I've been worried about Sophie lately. Maybe the word lately is superfluous. I have worried about Sophie and worry about Sophie perhaps all the time, but lately I've been worried about Sophie. She has some strange behaviors that are subtly different than any she's had before. She rotates her right ankle a lot, almost collapses it onto its side. She contracts her right arm a lot, too, and flings out her right leg. She seems uncomfortable or maybe not. I don't really know what she's feeling. She has less seizures of course, because of the Charlotte's Web, but we're still waiting to get the higher ratio oil that really stops them. Until then, we've compromised and are not weaning any more Onfi. She goes on liquid fasts periodically now and just refuses to drink. I don't know what that's all about, so I basically force it into her -- take the little plastic thing that makes it a sippee cup out of the lid and tilt it into her mouth. She is very resistant to a lot of things and only seems happy and content when she's in her room, alone. She lies on her bed or sits cross-legged on the floor and fiddles with beads and baby toys. Don't tell me that this is what teenagers do, because it's not. I think, at best, that her brain is not so preoccupied with seizures so she's more aware of her surroundings, and the sensory input might be almost too much for her. She might be blocking it out, stilling the chaos. Again, I have no idea. When she arches her back and refuses to sit in a chair, I wonder if she's in pain or whether she's developing behavior problems. I hate this kind of worrying. I've said it before. It's the little things, sometimes, that do me in, make me crazy. If I ever do run away to Bora Bora, it won't be because of Sophie's epilepsy or the fact that she will never be normal. It will be something simple that breaks me, a link on my twenty year old tale that like a Christmas light on a string just goes out and brings down the whole strand.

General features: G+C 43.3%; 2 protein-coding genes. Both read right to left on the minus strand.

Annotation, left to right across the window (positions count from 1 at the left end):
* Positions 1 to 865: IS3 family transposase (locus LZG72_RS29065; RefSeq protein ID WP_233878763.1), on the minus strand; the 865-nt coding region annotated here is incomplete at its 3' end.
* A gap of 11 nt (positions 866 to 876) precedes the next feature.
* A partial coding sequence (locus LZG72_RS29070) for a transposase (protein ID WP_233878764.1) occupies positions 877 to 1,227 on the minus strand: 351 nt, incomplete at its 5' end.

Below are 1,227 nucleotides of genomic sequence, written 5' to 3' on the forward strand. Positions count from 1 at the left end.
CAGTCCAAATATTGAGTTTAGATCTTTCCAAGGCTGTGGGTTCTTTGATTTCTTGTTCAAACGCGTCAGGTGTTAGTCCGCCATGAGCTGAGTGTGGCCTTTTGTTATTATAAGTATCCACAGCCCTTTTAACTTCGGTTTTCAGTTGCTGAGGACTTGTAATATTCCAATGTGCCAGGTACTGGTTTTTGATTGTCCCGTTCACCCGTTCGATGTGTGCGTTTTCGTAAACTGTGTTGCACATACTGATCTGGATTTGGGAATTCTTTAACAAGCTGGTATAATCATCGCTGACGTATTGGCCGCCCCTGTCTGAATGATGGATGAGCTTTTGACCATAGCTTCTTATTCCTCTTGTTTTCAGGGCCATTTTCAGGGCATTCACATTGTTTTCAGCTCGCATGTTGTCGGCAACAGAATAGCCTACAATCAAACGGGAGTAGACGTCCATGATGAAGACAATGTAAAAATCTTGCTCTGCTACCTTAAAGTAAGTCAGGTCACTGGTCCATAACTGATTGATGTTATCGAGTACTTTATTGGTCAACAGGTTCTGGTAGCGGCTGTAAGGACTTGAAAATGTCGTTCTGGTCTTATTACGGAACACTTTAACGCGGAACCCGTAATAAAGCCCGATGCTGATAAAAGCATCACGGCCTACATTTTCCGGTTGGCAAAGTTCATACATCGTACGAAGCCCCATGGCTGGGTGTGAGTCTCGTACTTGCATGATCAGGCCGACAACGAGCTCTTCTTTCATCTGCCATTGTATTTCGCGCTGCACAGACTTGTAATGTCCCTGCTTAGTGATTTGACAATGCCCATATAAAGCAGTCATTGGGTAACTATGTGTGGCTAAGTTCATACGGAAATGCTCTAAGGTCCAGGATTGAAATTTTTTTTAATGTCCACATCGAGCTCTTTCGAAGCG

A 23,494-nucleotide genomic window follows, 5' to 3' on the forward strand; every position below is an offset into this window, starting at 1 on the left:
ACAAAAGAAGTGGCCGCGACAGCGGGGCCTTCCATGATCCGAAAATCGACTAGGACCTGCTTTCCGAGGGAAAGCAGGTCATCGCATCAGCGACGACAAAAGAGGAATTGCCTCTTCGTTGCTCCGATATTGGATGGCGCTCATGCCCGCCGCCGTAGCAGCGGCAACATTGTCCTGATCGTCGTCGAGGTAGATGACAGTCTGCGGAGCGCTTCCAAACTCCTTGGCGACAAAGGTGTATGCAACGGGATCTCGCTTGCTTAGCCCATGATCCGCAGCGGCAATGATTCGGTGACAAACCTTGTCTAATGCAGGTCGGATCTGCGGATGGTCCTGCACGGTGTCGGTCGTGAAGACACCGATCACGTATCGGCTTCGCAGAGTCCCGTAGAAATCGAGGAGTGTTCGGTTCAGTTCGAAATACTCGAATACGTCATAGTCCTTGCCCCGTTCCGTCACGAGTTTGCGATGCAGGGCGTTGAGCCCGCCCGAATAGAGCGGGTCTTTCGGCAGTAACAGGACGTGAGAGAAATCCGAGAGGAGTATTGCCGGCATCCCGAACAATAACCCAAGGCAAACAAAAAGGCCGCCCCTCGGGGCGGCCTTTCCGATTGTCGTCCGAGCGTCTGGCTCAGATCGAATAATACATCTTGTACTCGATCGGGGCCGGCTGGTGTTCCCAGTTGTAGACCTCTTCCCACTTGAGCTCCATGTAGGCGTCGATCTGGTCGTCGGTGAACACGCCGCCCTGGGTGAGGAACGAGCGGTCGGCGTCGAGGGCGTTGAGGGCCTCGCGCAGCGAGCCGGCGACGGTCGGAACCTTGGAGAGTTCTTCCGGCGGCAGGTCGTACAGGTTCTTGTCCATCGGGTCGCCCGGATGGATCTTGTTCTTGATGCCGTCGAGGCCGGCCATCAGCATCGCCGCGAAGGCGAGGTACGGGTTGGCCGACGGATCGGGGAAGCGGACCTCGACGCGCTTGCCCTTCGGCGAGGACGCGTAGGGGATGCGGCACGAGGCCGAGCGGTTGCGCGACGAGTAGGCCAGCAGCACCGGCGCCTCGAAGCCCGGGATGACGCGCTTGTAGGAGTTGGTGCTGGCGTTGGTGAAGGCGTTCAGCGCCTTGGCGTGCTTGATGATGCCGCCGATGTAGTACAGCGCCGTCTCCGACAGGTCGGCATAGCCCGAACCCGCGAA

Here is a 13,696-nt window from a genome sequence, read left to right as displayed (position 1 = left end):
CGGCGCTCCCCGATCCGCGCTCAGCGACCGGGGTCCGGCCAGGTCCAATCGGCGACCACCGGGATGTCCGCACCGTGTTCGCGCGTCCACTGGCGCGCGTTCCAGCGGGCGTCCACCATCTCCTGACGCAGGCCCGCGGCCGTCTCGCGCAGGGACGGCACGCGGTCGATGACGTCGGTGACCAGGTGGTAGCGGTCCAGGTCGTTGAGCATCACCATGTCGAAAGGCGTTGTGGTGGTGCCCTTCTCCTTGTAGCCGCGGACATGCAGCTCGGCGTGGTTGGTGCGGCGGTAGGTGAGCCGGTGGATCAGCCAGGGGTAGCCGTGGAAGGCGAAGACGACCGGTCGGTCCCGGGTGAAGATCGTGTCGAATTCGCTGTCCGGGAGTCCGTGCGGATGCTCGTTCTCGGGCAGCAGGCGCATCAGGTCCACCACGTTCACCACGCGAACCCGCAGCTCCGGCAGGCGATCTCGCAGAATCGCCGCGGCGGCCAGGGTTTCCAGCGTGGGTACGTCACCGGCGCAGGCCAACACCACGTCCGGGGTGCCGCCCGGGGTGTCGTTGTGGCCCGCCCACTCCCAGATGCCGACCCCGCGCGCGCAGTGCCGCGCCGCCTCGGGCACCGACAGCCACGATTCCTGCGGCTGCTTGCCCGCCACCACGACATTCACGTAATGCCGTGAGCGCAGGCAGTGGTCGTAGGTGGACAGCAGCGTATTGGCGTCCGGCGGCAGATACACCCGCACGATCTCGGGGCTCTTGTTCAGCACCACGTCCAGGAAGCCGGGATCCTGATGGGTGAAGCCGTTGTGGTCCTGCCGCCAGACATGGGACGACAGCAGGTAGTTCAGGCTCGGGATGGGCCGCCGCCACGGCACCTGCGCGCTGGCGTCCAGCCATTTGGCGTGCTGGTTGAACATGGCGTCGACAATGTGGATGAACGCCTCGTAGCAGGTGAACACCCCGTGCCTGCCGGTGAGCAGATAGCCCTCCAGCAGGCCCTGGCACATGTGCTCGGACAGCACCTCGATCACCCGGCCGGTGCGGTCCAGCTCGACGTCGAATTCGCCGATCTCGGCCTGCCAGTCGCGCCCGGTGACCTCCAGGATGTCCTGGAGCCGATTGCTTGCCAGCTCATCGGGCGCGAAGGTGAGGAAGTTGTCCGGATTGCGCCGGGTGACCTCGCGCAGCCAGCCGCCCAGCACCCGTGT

Today, though, it was a little thing that made Bora Bora just another island in the South Pacific. Sophie's teacher sent me that photo, with this text:
Nice time for Sophie during the earthquake drill. Nice, soft turf and soil. She got to walk without physical support in the sunshine for a while. Of course I was right there. But I couldn't resist the urge to snap a happy picture of her in a rare moment of liberation.
Stuff like that makes me want to stick around. I am going to face it. She is the person around whom I spin.